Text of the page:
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Austin at the UNI-Dome

 
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shaokai95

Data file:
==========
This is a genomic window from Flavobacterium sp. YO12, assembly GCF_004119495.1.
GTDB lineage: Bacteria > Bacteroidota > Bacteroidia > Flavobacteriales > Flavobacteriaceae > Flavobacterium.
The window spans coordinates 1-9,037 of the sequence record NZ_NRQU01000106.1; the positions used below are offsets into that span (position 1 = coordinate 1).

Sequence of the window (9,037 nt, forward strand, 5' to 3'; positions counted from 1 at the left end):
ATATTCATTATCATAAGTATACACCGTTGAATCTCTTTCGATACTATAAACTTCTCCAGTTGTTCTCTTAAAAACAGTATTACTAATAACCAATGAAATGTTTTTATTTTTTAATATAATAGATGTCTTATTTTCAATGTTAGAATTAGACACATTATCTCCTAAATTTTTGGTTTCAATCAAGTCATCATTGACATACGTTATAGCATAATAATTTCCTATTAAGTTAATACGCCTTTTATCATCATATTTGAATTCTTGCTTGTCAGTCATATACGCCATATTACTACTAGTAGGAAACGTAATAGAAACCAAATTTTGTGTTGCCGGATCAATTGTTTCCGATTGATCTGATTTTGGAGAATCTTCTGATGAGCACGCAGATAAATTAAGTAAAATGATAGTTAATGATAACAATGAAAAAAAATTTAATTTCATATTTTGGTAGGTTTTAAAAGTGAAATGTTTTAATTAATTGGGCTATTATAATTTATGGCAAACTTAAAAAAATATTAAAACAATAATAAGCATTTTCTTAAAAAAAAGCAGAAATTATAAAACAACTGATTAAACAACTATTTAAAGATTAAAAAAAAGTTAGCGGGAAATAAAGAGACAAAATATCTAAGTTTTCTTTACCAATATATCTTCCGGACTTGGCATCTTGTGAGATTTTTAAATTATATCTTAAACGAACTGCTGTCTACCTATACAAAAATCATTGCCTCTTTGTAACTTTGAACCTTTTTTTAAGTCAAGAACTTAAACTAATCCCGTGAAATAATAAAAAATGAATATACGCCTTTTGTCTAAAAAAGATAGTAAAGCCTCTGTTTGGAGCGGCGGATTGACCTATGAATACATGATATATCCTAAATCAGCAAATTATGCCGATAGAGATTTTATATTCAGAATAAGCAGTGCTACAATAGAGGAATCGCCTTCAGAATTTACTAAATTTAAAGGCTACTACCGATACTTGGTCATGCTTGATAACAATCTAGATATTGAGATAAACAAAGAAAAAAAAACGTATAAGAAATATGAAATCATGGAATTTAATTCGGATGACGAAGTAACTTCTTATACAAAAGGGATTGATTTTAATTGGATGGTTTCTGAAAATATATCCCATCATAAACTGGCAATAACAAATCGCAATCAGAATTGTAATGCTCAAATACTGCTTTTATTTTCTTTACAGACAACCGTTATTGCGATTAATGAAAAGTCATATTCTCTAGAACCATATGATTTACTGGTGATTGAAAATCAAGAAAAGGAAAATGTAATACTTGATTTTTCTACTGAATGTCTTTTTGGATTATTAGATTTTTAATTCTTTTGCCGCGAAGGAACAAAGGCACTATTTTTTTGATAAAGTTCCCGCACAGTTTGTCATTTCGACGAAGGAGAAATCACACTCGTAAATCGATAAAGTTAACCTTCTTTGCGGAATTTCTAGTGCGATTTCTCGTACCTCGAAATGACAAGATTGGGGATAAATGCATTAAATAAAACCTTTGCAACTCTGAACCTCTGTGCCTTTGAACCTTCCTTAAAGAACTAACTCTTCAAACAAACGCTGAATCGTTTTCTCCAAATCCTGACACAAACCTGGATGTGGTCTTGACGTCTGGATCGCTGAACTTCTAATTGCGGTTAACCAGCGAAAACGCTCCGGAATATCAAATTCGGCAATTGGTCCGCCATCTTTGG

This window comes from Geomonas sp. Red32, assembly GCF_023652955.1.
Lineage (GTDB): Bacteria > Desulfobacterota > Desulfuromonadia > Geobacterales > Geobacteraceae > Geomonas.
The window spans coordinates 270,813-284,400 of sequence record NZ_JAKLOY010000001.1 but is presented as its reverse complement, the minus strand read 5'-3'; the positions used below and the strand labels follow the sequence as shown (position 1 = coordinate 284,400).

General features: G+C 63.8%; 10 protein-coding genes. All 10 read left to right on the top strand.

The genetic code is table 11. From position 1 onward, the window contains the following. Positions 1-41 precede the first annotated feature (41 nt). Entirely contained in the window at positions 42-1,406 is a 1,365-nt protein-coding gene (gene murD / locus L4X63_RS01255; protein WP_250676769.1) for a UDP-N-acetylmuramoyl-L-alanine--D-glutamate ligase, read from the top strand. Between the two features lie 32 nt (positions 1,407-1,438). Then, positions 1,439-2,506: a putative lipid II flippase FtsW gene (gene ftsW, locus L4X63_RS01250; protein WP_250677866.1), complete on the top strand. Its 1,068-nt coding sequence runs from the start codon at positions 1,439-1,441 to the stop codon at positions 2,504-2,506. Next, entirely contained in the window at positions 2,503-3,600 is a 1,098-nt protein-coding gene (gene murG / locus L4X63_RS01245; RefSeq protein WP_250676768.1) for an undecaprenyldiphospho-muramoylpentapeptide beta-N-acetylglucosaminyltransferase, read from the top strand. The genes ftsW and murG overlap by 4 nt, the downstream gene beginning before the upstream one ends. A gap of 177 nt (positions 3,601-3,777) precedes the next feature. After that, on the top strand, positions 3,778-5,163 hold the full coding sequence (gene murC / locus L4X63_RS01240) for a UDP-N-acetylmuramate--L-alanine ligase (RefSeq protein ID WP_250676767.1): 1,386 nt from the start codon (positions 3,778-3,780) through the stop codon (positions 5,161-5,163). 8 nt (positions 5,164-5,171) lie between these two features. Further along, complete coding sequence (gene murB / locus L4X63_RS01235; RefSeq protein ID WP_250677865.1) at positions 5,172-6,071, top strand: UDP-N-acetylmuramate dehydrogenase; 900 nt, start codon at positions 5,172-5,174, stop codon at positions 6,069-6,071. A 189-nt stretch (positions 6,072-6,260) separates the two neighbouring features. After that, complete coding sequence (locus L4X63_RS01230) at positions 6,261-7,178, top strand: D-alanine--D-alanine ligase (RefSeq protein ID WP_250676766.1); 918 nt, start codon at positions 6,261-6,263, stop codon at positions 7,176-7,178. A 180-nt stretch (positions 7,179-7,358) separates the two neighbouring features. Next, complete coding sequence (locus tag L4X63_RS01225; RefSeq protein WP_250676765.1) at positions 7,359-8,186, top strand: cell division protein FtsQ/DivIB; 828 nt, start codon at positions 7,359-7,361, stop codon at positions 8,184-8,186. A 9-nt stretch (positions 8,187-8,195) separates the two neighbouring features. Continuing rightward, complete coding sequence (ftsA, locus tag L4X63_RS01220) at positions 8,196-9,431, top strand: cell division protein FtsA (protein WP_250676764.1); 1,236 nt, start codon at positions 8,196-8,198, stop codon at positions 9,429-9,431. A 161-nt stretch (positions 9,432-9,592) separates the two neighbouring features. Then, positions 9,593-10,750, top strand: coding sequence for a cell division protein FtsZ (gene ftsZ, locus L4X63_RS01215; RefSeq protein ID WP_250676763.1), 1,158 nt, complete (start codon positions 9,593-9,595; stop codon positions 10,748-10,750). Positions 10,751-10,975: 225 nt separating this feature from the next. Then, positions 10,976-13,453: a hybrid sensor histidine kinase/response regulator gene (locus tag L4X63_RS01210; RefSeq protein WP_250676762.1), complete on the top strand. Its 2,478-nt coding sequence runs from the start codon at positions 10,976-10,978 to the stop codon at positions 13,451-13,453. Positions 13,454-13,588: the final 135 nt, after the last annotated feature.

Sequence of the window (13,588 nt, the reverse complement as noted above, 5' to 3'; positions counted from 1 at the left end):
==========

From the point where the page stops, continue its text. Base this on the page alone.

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MessagePosté le: Ven 26 Jan - 04:13 (2018)    Sujet du message: Austin at the UNI-Dome Répondre en citant